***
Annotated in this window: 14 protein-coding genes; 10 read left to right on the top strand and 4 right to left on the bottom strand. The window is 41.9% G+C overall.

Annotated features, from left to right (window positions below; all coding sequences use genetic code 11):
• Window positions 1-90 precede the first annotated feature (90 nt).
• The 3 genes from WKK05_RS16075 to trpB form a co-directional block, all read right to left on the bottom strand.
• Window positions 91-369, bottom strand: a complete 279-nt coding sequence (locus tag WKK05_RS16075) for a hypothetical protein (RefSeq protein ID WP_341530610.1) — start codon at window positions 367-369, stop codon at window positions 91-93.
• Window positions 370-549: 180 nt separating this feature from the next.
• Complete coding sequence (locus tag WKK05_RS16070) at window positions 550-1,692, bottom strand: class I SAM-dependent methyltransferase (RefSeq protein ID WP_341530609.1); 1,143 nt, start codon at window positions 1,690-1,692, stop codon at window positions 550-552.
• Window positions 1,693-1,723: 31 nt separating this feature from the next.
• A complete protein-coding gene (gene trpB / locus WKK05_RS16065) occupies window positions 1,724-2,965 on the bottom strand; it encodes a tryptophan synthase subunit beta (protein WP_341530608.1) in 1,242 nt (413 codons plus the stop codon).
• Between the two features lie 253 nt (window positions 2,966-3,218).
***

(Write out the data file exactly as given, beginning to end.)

Annotated in this window: 14 protein-coding genes; 10 read left to right on the top strand and 4 right to left on the bottom strand. The window is 41.9% G+C overall.

Annotated features, from left to right (window positions below; all coding sequences use genetic code 11):
• Window positions 1-90 precede the first annotated feature (90 nt).
• The 3 genes from WKK05_RS16075 to trpB form a co-directional block, all read right to left on the bottom strand.
• Window positions 91-369, bottom strand: a complete 279-nt coding sequence (locus tag WKK05_RS16075) for a hypothetical protein (RefSeq protein ID WP_341530610.1) — start codon at window positions 367-369, stop codon at window positions 91-93.
• Window positions 370-549: 180 nt separating this feature from the next.
• Complete coding sequence (locus tag WKK05_RS16070) at window positions 550-1,692, bottom strand: class I SAM-dependent methyltransferase (RefSeq protein ID WP_341530609.1); 1,143 nt, start codon at window positions 1,690-1,692, stop codon at window positions 550-552.
• Window positions 1,693-1,723: 31 nt separating this feature from the next.
• A complete protein-coding gene (gene trpB / locus WKK05_RS16065) occupies window positions 1,724-2,965 on the bottom strand; it encodes a tryptophan synthase subunit beta (protein WP_341530608.1) in 1,242 nt (413 codons plus the stop codon).
• Between the two features lie 253 nt (window positions 2,966-3,218).